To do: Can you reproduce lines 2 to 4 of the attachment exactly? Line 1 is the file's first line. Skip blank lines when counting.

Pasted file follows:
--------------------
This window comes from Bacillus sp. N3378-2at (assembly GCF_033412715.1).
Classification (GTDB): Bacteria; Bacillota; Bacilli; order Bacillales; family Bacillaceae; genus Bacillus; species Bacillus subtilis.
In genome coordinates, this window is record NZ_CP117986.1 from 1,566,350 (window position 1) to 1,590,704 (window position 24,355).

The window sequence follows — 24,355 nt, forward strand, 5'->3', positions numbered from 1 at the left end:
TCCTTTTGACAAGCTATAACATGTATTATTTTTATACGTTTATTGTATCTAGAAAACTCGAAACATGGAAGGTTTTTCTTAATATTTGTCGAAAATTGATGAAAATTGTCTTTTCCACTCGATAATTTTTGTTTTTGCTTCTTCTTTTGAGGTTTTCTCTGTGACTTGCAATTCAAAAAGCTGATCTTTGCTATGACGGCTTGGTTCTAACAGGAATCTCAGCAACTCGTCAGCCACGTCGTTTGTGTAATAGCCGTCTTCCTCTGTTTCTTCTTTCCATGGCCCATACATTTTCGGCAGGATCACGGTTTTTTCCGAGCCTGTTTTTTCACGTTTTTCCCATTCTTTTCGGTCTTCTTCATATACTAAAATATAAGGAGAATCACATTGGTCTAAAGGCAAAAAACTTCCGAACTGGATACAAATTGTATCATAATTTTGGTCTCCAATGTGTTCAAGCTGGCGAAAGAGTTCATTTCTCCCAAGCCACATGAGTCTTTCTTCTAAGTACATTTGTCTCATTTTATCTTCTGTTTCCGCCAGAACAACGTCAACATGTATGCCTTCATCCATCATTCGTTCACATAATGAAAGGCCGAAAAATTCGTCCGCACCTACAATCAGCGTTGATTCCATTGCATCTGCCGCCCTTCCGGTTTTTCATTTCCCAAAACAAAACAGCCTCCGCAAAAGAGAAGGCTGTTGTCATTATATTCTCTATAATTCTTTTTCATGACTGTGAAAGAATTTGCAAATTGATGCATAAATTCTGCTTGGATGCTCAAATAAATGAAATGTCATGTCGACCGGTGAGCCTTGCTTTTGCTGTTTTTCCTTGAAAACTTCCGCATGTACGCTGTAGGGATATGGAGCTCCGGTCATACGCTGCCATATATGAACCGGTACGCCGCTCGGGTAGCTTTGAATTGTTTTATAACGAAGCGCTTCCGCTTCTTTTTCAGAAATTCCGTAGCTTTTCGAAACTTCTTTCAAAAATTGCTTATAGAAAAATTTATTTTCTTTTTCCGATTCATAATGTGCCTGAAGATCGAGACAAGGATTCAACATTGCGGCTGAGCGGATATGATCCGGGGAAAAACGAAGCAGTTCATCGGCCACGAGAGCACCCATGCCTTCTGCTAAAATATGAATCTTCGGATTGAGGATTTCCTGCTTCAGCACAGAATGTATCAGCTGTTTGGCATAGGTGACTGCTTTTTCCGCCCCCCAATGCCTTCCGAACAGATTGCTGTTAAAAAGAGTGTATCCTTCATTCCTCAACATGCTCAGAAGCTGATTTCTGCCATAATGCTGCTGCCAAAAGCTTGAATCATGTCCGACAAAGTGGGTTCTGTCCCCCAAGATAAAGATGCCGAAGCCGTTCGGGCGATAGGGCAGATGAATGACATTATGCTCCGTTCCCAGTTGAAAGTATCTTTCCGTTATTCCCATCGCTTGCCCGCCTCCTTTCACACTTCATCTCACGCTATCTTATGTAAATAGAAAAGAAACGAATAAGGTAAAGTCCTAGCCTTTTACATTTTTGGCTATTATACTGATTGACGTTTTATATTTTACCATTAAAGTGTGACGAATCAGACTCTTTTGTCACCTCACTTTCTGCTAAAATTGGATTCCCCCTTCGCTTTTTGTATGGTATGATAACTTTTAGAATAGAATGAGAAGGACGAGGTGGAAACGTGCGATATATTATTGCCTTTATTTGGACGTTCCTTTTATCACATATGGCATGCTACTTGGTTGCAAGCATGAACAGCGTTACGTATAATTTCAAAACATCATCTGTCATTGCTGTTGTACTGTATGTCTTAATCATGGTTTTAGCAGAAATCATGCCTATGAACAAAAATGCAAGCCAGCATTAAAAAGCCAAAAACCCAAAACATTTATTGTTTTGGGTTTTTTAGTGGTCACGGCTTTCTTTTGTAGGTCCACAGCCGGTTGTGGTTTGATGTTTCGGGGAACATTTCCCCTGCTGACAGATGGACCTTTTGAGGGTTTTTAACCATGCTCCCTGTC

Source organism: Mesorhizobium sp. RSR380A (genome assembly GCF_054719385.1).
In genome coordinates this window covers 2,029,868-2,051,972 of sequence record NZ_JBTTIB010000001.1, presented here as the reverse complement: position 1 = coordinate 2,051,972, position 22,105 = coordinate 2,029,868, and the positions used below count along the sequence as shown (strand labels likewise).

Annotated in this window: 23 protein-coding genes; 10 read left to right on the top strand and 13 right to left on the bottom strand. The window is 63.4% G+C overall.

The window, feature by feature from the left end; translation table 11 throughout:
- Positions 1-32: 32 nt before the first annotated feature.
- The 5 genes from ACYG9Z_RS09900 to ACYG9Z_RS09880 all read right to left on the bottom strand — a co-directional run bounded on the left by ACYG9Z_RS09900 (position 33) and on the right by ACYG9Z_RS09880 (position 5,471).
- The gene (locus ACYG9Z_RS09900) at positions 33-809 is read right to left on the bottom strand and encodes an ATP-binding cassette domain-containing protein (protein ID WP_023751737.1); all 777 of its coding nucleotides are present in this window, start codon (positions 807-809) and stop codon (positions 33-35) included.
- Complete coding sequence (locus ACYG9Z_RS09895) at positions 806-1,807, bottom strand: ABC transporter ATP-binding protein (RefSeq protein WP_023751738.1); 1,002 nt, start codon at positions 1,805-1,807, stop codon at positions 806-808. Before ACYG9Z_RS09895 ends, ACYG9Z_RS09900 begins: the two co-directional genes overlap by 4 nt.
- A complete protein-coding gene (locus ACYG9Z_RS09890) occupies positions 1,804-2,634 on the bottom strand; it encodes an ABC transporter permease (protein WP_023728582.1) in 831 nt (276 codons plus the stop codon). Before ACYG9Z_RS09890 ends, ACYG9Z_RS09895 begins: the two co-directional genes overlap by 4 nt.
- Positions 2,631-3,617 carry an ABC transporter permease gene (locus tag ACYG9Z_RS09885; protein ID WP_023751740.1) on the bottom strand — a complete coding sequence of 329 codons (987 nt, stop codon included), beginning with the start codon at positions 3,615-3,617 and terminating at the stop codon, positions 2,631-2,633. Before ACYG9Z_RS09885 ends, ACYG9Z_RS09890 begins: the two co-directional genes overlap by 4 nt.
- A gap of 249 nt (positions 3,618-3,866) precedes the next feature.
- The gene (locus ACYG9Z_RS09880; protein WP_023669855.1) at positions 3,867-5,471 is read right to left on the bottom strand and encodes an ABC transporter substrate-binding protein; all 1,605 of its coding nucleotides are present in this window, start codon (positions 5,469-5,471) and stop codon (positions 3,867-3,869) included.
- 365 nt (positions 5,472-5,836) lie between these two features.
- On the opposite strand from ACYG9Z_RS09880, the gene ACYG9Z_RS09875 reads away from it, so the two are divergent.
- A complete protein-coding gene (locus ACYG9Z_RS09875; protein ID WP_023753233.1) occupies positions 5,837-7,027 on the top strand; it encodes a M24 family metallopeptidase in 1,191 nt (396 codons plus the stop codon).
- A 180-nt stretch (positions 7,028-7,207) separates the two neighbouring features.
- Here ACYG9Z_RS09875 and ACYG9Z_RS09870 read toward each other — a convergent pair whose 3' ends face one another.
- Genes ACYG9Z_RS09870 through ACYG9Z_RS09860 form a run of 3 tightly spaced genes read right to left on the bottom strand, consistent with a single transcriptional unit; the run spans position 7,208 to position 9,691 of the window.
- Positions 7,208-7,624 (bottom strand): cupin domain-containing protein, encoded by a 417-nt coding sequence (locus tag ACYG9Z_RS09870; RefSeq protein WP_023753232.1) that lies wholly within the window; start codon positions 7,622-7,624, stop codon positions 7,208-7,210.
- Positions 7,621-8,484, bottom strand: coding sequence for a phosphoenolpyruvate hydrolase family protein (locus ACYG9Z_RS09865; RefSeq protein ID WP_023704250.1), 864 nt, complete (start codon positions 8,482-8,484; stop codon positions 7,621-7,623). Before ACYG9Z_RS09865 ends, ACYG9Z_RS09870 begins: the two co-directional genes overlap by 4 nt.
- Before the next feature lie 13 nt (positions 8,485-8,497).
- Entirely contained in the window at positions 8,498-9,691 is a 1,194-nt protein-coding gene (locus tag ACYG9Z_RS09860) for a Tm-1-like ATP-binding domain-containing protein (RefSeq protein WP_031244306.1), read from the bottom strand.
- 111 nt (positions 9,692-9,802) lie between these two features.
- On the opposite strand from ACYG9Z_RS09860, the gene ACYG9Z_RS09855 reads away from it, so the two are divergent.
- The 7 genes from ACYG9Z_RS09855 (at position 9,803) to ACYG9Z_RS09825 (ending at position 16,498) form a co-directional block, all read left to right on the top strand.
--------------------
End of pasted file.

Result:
Classification (GTDB): Bacteria; Bacillota; Bacilli; order Bacillales; family Bacillaceae; genus Bacillus; species Bacillus subtilis.
In genome coordinates, this window is record NZ_CP117986.1 from 1,566,350 (window position 1) to 1,590,704 (window position 24,355).

The window sequence follows — 24,355 nt, forward strand, 5'->3', positions numbered from 1 at the left end: